Don't help

If You Help, Don’t Do It Like This

A recent case out of Maryland illustrates that helping an elderly parent can lead to criminal penalties and (gulp) jail time. Don’t help, at least not like Sharon Shivers did.

As the Maryland Court of Appeals tells the story, Sharon and her dad, John, had a “somewhat strained” relationship for many years. John found out they lived a few miles apart and reached out. They reconnected, John got to know his grandson, and Sharon and her son visited twice a month or so.

John Asks for Help

John then decided to add Sharon to his bank account because “he had been experiencing medical issues, and he believed he could trust her . . . to pay his bills and his mortgage in the event his medical issues incapacitated him or required hospitalization.”

Sharon thought John was exhibiting “concerning behaviors.” For instance, he asked her to buy him a sledgehammer so he could destroy his furniture and buy smaller furniture that would fit in his assisted living facility. His diet consisted mostly of StoveTop dressing and milk and refused to allow her to set up Meals on Wheels delivery. And overall, he “wasn’t grasping what was going on.” He also refused to invest his money.

She Decides He Needs More Help

Sharon decided to help. She put $35,000 in her own account and purchased a $50,000 CD in John’s name. Sharon says he knew what she was doing — they’d talked about it. Part of that discussion was about long-term care planning and asset limits for public assistance.

John then tried to withdraw $11,000 for a dental bill and, he says, learned for the first time that the money was missing. John “was furious” and asked for the money back. Sharon said she would think about it, reasoning (probably correctly) that she could manage the money better than he could.

Someone reported this to the authorities, Sharon was charged and convicted (after a two-day jury trial) of one count of theft of property valued at between $25,000 and $100,000. She was sentenced to six months incarceration and restitution of $6,000 for attorneys fees.

In the appeal, Sharon’s main argument was that the evidence was insufficient to support the conviction.  She lost.

But she was only trying to help!

Helping Poorly Is Not Uncommon

We’ve seen people try to help loved ones by doing (or contemplating) similar things. Even if you love someone, you need to help ways that don’t amount to stealing. Sharon would have faced similar problems if she and her dad were in Arizona.

For one thing, being “on an account” doesn’t mean you can do whatever you want with the money in the account. Arizona law says that, for a joint account, it belongs to the parties “in proportion to the net contribution of each to the sums on deposit.” There is one exception: if there is “clear and convincing evidence of a different intent.”

For Sharon and John, it seems very clear that she didn’t contribute funds, and the purpose was clear: to help John with paying bills. Sharon had no right to move the $35,000 into her own account.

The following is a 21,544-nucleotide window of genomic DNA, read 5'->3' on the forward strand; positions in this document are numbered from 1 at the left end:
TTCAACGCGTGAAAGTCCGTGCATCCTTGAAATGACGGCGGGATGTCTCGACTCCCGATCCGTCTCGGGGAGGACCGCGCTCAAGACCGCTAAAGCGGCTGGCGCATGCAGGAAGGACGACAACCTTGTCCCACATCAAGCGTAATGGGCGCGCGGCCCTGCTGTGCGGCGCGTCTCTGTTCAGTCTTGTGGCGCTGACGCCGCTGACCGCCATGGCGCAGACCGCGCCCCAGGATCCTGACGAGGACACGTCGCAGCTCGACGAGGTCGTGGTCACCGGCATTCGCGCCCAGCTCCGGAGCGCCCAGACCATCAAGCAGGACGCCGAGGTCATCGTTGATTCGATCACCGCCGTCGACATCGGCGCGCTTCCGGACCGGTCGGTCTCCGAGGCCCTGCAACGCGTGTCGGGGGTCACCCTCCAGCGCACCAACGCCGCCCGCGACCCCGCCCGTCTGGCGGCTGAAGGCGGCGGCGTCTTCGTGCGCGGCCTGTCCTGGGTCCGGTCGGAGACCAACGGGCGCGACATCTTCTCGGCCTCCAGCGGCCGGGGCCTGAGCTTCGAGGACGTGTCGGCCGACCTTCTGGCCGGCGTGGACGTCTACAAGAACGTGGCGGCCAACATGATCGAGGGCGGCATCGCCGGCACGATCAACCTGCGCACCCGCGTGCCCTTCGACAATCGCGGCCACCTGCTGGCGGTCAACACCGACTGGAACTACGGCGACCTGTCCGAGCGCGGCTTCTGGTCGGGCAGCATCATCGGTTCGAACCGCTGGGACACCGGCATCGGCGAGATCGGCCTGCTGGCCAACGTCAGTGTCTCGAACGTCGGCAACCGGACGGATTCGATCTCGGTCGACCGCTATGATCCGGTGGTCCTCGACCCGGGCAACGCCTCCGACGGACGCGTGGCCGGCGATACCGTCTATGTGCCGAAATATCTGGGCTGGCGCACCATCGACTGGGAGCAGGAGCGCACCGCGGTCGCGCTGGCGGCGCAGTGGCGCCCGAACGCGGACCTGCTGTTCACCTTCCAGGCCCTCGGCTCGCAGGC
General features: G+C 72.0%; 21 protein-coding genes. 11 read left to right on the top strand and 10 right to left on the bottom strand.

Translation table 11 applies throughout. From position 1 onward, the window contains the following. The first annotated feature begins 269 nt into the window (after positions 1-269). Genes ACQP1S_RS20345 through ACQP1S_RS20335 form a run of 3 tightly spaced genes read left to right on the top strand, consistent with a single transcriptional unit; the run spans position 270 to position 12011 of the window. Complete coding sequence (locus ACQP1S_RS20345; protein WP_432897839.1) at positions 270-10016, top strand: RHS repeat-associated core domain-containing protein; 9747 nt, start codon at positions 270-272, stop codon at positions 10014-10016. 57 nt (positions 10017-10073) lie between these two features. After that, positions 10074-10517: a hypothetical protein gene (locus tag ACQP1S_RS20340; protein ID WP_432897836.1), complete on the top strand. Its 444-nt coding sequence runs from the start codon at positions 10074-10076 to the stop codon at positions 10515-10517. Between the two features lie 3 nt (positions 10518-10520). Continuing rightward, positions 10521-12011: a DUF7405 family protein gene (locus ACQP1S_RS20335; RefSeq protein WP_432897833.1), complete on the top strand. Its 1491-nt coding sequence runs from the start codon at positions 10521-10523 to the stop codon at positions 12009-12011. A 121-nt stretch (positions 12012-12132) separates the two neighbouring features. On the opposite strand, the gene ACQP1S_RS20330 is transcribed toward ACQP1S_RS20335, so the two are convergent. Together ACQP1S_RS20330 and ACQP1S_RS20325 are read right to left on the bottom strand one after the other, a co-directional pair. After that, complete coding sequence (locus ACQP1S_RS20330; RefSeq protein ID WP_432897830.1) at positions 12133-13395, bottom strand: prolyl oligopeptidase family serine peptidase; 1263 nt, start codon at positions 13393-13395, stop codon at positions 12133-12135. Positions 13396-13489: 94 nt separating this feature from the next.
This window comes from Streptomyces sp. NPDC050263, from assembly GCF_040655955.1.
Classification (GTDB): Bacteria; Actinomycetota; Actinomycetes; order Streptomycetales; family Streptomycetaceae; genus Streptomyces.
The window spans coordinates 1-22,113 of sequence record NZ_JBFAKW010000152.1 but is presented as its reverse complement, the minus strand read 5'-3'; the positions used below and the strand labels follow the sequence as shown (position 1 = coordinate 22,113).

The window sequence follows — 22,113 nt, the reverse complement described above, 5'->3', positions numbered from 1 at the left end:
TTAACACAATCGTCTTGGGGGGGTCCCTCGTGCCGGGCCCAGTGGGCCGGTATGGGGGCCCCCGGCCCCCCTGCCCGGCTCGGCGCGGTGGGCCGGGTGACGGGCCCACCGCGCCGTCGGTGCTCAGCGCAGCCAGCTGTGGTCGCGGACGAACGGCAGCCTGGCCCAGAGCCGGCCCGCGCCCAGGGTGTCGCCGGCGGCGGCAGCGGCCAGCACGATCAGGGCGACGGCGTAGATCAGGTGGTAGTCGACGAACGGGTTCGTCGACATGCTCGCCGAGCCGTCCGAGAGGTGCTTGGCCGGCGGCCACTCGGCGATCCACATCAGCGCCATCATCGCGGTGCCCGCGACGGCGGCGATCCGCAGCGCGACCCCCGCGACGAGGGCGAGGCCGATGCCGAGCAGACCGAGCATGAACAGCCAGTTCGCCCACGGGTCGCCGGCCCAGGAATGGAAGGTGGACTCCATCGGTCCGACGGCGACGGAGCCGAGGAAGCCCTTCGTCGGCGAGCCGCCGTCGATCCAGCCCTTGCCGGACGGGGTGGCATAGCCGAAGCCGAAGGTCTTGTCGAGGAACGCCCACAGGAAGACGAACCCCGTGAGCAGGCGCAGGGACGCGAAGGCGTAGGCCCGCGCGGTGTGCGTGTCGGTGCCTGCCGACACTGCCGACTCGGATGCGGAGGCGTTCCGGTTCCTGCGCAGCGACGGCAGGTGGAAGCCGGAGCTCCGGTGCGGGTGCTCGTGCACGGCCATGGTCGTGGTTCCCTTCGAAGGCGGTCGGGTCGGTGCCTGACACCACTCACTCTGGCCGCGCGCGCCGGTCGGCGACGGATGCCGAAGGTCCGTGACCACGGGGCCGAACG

Dangers of Joint Accounts

As elder law attorneys, we often counsel people NOT to add their helpers as co-owners. The more appropriate move is to name them agent under power of attorney and add them to the accounts as the “POA.” The benefit of this arrangement is that the agent is legally bound to use the money as the depositor intends or directs. And there’s less of a chance that the depositor inadvertently rearranges his or her estate plan. (But that’s a topic for another day.)

In Sharon’s case, the problem with the POA arrangement is that John would have remained the decider, even if his decisions were unwise.

Instead of Helping So Much

What could Sharon have done? For starters, she should have given the money back when he asked for it. She then should have been the sweetest, most devoted daughter imaginable. If she could regain any trust, she could then schedule appointments with a financial planner, attorney, or other trusted professional to provide John with guidance. Outside professional voices can persuade people to make better choices. Sometimes.

Another option? She could have filed for conservatorship to formally take control of John’s financial affairs.

If they were in Arizona, she would have had to prove that he was unable to manage his affairs effectively for a specific reason. Those listed in the statute are mental illness, mental deficiency, mental disorder, physical illness or disability, chronic use of drugs, chronic intoxication, confinement, detention by a foreign power, or disappearance.

Likely a Losing Option

Sharon probably would not have prevailed. It appears from the ruling that John, at trial, was able to explain the entire situation. He convinced the jury, at least. He likely then could have done the same with a judge. His decisions may have been unconventional and unwise. But he was still able to make them.

What else could she have done? Limited her help only to what he wanted from her. As long as he can make his own choices, he gets to decide whether he needs a helper and how much they help.

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